“Well, you see, he used to walk respectably, properly—well, like a crow. But one day he got it into his head to try and strut about like a pigeon. And from that time on the poor fellow couldn’t for the life of him recall his own way of walking. He was all mixed up, don’t you see? He hobbled about.”

I hobble about trying to be this person in one environment and that person in another, no longer sure of who I am. And yet, deep down, I know the wholeness that I seek. I can see it in the mirror of others from time to time.

Lost in the search for purpose. A few years ago I asked a friend about her life purpose. Surely she must have a grand life goal in mind. Her response: “I’m just trying to make it through the day.” How depressing, I thought!

And yet, over time, I’ve found that I’m often just trying to make it through the day too. I want to immerse myself in my life purpose. Something so inspiring that I can’t wait to jump out of bed every morning. Something so evolutionary that it changes the world and leaves a legacy.

And yet I get distracted by anxieties: I’m not good enough, I don’t make enough money, I don’t have enough friends, I don’t belong. I get wrapped up in the fear of losing what I already have at the expense of my purpose.

I’ve known my life purpose from a young age. Unfortunately, it too often takes a backseat when I want it to be the driver.

Torn between the greater good and the comfortable me. I’m part of the 1%. Most of my friends are too. I’m writing this blog from the cafe of the Grand Pacific Hotel… and it is grand! I’m drinking my $3 cup of tea. I’m writing on my MacBook Air. I just finished a ski trip in a beautiful mountain resort. Soon I’ll return home to my big house, pool and hot tub.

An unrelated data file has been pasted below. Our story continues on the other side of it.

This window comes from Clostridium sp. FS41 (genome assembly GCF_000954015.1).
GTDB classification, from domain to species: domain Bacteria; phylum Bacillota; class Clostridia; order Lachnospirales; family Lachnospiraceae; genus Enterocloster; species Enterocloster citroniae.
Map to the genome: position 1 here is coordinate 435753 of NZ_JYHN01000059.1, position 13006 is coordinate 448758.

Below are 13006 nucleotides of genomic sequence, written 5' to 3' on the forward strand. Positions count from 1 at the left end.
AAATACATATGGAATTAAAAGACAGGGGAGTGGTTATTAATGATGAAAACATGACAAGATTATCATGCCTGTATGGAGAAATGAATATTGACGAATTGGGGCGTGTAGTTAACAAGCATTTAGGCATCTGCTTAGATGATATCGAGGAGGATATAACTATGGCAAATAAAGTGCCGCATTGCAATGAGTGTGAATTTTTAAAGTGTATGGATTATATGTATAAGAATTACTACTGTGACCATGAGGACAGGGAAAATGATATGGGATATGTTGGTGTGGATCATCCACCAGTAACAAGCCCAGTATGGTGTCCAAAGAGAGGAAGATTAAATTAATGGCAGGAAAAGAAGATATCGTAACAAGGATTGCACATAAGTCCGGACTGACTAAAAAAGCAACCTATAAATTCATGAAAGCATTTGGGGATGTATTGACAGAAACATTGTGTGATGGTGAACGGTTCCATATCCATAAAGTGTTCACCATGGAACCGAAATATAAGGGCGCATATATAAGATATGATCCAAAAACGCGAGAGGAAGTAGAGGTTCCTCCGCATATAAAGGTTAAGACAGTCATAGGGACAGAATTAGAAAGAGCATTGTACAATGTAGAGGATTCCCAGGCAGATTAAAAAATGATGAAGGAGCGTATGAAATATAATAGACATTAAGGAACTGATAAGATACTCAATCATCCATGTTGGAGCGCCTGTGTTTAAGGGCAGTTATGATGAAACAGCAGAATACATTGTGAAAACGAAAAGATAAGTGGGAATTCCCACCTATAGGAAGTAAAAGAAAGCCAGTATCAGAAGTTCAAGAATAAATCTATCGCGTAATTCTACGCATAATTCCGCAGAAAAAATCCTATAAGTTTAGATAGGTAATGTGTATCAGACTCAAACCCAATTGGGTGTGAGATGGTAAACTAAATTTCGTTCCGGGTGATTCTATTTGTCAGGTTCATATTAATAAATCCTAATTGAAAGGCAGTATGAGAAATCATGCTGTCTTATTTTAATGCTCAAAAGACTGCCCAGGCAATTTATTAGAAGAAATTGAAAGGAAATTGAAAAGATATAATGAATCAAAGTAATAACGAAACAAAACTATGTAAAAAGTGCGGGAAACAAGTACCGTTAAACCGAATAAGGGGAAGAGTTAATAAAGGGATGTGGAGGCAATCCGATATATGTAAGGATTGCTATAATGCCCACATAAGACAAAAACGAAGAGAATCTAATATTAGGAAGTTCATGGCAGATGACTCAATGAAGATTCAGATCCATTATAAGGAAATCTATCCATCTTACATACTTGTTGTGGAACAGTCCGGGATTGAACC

I’m addicted to the benefits that come with Orange wealth. And yet I detest the dependence. I desperately want to work for the good of the planet, and I know that my lifestyle is often in conflict with that greater good.

The comfortable illusion of control. No targets? No control? Blasphemy! These have been my best friends for longer than I can remember. Granted, they have failed me more often than not. It’s a case of the devil you know being more comfortable than the devil you don’t. How hard it is to give up the illusion of control. I’ve built my career on helping people and companies plan for the future. Anything else would be chaos. And yet, I know that it doesn’t work. Too often plans and budgets become distractions that create anxiety and destroy creativity.

The fear of self-management. I am the ultimate self-manager. I run my own company of one. I call all the shots. I make all the decisions. And many days I miss having a boss. Not because I want someone to tell me what to do. There is nothing appealing to me there.